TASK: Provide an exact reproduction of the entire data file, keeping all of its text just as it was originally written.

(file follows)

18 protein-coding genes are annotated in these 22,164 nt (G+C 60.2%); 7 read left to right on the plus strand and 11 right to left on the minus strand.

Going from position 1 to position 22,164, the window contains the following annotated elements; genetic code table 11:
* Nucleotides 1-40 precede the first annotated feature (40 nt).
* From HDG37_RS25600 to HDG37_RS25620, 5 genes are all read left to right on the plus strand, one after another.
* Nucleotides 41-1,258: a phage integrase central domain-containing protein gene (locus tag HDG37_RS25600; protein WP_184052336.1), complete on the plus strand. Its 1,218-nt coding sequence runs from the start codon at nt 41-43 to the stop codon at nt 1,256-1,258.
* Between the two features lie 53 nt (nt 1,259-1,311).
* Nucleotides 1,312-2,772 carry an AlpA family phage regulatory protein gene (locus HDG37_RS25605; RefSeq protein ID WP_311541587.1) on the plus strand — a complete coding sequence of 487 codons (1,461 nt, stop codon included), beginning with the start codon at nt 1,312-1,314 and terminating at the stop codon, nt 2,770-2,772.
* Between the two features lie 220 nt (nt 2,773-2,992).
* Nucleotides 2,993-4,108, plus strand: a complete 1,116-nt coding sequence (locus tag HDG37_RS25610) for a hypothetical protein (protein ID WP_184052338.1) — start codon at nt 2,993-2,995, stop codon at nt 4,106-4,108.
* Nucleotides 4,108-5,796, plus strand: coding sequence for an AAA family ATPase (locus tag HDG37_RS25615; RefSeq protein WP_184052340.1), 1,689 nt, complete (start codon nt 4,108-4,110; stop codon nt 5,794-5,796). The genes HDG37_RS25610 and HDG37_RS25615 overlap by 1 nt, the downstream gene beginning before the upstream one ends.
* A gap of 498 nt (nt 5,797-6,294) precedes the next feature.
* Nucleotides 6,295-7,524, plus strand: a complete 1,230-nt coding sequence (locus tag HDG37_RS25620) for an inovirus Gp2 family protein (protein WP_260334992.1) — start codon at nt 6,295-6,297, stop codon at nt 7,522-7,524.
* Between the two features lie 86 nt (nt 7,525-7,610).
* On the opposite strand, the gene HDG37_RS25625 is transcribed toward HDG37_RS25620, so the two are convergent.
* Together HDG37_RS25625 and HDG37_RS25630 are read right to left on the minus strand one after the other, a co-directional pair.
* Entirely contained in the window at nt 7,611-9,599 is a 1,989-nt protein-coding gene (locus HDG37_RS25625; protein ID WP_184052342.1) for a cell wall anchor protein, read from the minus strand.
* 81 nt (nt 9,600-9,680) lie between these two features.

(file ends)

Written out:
18 protein-coding genes are annotated in these 22,164 nt (G+C 60.2%); 7 read left to right on the plus strand and 11 right to left on the minus strand.

Going from position 1 to position 22,164, the window contains the following annotated elements; genetic code table 11:
* Nucleotides 1-40 precede the first annotated feature (40 nt).
* From HDG37_RS25600 to HDG37_RS25620, 5 genes are all read left to right on the plus strand, one after another.
* Nucleotides 41-1,258: a phage integrase central domain-containing protein gene (locus tag HDG37_RS25600; protein WP_184052336.1), complete on the plus strand. Its 1,218-nt coding sequence runs from the start codon at nt 41-43 to the stop codon at nt 1,256-1,258.
* Between the two features lie 53 nt (nt 1,259-1,311).
* Nucleotides 1,312-2,772 carry an AlpA family phage regulatory protein gene (locus HDG37_RS25605; RefSeq protein ID WP_311541587.1) on the plus strand — a complete coding sequence of 487 codons (1,461 nt, stop codon included), beginning with the start codon at nt 1,312-1,314 and terminating at the stop codon, nt 2,770-2,772.
* Between the two features lie 220 nt (nt 2,773-2,992).
* Nucleotides 2,993-4,108, plus strand: a complete 1,116-nt coding sequence (locus tag HDG37_RS25610) for a hypothetical protein (protein ID WP_184052338.1) — start codon at nt 2,993-2,995, stop codon at nt 4,106-4,108.
* Nucleotides 4,108-5,796, plus strand: coding sequence for an AAA family ATPase (locus tag HDG37_RS25615; RefSeq protein WP_184052340.1), 1,689 nt, complete (start codon nt 4,108-4,110; stop codon nt 5,794-5,796). The genes HDG37_RS25610 and HDG37_RS25615 overlap by 1 nt, the downstream gene beginning before the upstream one ends.
* A gap of 498 nt (nt 5,797-6,294) precedes the next feature.
* Nucleotides 6,295-7,524, plus strand: a complete 1,230-nt coding sequence (locus tag HDG37_RS25620) for an inovirus Gp2 family protein (protein WP_260334992.1) — start codon at nt 6,295-6,297, stop codon at nt 7,522-7,524.
* Between the two features lie 86 nt (nt 7,525-7,610).
* On the opposite strand, the gene HDG37_RS25625 is transcribed toward HDG37_RS25620, so the two are convergent.
* Together HDG37_RS25625 and HDG37_RS25630 are read right to left on the minus strand one after the other, a co-directional pair.
* Entirely contained in the window at nt 7,611-9,599 is a 1,989-nt protein-coding gene (locus HDG37_RS25625; protein ID WP_184052342.1) for a cell wall anchor protein, read from the minus strand.
* 81 nt (nt 9,600-9,680) lie between these two features.